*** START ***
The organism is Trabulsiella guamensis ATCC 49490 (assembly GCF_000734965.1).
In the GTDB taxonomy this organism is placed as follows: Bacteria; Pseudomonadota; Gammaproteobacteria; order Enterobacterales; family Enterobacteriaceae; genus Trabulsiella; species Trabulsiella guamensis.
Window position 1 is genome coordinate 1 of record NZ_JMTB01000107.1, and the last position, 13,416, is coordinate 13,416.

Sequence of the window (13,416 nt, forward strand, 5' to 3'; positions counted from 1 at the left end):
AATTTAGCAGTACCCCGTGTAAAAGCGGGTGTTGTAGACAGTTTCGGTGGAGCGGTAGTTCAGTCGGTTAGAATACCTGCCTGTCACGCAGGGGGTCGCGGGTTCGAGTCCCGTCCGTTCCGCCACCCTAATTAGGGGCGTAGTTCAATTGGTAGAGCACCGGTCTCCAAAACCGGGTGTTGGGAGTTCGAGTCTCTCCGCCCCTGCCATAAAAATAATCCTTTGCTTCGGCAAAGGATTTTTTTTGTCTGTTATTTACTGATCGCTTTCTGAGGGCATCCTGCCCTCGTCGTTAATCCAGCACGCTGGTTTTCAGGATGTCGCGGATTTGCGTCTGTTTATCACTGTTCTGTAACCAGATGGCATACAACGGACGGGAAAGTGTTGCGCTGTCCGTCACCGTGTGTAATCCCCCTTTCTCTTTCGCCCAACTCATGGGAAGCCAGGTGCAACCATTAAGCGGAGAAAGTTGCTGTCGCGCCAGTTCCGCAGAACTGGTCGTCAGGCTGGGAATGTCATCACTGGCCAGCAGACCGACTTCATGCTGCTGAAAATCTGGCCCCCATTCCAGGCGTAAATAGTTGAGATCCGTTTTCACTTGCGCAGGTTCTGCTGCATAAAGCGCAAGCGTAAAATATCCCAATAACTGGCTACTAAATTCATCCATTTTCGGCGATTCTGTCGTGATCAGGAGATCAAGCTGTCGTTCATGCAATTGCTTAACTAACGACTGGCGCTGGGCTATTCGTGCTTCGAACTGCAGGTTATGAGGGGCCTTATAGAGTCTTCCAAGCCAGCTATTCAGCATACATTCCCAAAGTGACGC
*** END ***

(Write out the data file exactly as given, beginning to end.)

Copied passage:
The organism is Trabulsiella guamensis ATCC 49490 (assembly GCF_000734965.1).
In the GTDB taxonomy this organism is placed as follows: Bacteria; Pseudomonadota; Gammaproteobacteria; order Enterobacterales; family Enterobacteriaceae; genus Trabulsiella; species Trabulsiella guamensis.
Window position 1 is genome coordinate 1 of record NZ_JMTB01000107.1, and the last position, 13,416, is coordinate 13,416.

Sequence of the window (13,416 nt, forward strand, 5' to 3'; positions counted from 1 at the left end):
AATTTAGCAGTACCCCGTGTAAAAGCGGGTGTTGTAGACAGTTTCGGTGGAGCGGTAGTTCAGTCGGTTAGAATACCTGCCTGTCACGCAGGGGGTCGCGGGTTCGAGTCCCGTCCGTTCCGCCACCCTAATTAGGGGCGTAGTTCAATTGGTAGAGCACCGGTCTCCAAAACCGGGTGTTGGGAGTTCGAGTCTCTCCGCCCCTGCCATAAAAATAATCCTTTGCTTCGGCAAAGGATTTTTTTTGTCTGTTATTTACTGATCGCTTTCTGAGGGCATCCTGCCCTCGTCGTTAATCCAGCACGCTGGTTTTCAGGATGTCGCGGATTTGCGTCTGTTTATCACTGTTCTGTAACCAGATGGCATACAACGGACGGGAAAGTGTTGCGCTGTCCGTCACCGTGTGTAATCCCCCTTTCTCTTTCGCCCAACTCATGGGAAGCCAGGTGCAACCATTAAGCGGAGAAAGTTGCTGTCGCGCCAGTTCCGCAGAACTGGTCGTCAGGCTGGGAATGTCATCACTGGCCAGCAGACCGACTTCATGCTGCTGAAAATCTGGCCCCCATTCCAGGCGTAAATAGTTGAGATCCGTTTTCACTTGCGCAGGTTCTGCTGCATAAAGCGCAAGCGTAAAATATCCCAATAACTGGCTACTAAATTCATCCATTTTCGGCGATTCTGTCGTGATCAGGAGATCAAGCTGTCGTTCATGCAATTGCTTAACTAACGACTGGCGCTGGGCTATTCGTGCTTCGAACTGCAGGTTATGAGGGGCCTTATAGAGTCTTCCAAGCCAGCTATTCAGCATACATTCCCAAAGTGACGC